I am, sir, the disconsolate wi- before him. dow of an honest and industrious Having got rid, therefore, of all painter and glazier; and it would my scruples and apprehensions, I be doing injustice to my poor, dear, can hardly express the delight I departed husband's memory, if i felt, when I first tied on his little did not declare, that-Heaven rest white apron. How pleased the boy his soul!-he left no means untried was ! and few ladies, I believe, were to render us all comfortable, and ever prouder of their fine fol de to bring up our only son, and in- rols on going to court on a birthdeed our only child, to gain an bo- day, than he was when he was nest livelihood in his own business ; thus decorated, for the first time, which was a very good one, as he with this necessary badge of his had a respectable list of custom- business. Nor shall I ever forget ers, who, from his civil deportment, the joy that appeared in my poor regular conduct, and cleverness in dear husband's face, when bis son his art of glazing and painting in brought home the first shilling he all its mechanical branches, were ever earned, which was for putting every day increasing. Nay, the a small pane of glass into a window very summer before he died, he of the parish workhouse,

The boy feared nothing, and and he at length got an order from would laugh at my apprehensions a cousin, who kept an inn in a of danger, when I used to recom- country town, to paint him a green mend him to be careful of himself, mən for'a sign; in which, as it was and look about him. Indeed, he for ready money, he engaged, as for some time kept pace, as well in he expressed himself, to devote all industry as it cleverness, with our his mind and talent. Now I canmost anxious' wishes : but he was not but own that it was a beautiful yet young, and as his father, though painting, which he said had an a skilful painter and glazier, knew original thought, as his green man little else than bis business, he suf had black eyes and cherry cheeks. fered the boy to be always with our But, alas! Mr. Spectator, I shall foreman, who, to say the truth, i have reason, I fear, to curse the knew a good deal more than his Green Man as long as I live; for, master. Indeed, I have heard my in consequence of the admiration husband say, often and often, that it received, from very good judges Thomas was a very clever fellow. of the arts, be determined at once He could marble most admirably, that he was chalked out for a higher imitate fancy woods, and gild in a walk in life than a painter and superior taste. He could also paint glazier. Man, he was used to say, letters of every kind in a delightful came into the world like a lump of way ; French and Latin letters as i pulty, which, moulded by genus, well as English ones, and orna- would find its level. In short, sir, ments too, after the antick. At he now began to disdain bis father's length, however, I lost poor Mr. trade ; nor do I know what I should Reuben Casement, when I was have done, if it had not been 'for obliged to take Thomas to supply Thomas, who assisted me in keephis place, and if my boy had con- ing things together, and presciving tinued to mind his business, things the business that reinained. My would have gone on very tolerably poor boy now talked of nothing but well. But Thomas was reckoned art, and colouring, and feeling, and a bit of a genus, and Jackey Case-invention, and obscuro, and Heaven ment was determined to be a genus knows what, for I am sure I do not. too: and here begins all the mis- He has also bought a parcel of chief; for, since this same genus naked men and women, without a has performed its operations in our rag about them, and placed them shop, I have not paid the oil mer- l in bis chamber; so that my maid chant half as much for turpentine Susan has declared she will not go as I used to do. Thomas could into it, to make his bed; but he certainly paint a red cow admirably says that he had ratier sleep in a well, but Jack soon excelled him ; ! bed that has not been made, as it for -he not only painted red cows, gives him such fine ideas of drapery. but red lions, and gold pestles and But this, Mr. Spectator, is not mortars, and crowns and cushions, the worst of it; for he has got acand muffins and crumpets, to the quainted witlisome man, who lives, life. His ambition, however, led as I am told, in your neighbourhim to attempt the human figure; hood, where there are a great nun.No. LV. Vol. X.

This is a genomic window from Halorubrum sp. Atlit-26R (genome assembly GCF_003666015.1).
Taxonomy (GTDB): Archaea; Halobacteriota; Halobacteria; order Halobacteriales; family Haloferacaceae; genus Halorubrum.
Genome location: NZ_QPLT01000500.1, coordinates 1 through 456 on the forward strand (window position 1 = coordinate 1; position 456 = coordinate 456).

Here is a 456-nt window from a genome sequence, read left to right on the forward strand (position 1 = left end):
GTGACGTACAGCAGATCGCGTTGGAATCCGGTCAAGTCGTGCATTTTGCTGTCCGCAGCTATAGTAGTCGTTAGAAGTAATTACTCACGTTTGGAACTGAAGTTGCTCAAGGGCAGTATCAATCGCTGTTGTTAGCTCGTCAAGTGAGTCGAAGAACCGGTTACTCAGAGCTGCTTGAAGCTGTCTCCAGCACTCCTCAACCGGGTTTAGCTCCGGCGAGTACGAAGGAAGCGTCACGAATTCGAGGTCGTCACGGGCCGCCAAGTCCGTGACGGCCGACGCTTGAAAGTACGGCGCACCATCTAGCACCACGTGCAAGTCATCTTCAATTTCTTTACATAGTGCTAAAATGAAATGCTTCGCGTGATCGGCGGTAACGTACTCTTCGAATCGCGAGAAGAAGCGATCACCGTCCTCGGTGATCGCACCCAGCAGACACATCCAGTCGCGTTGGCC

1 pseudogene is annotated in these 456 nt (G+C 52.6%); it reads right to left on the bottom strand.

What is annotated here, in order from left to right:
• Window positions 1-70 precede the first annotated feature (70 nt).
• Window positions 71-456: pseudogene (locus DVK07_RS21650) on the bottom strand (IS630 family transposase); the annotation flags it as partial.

E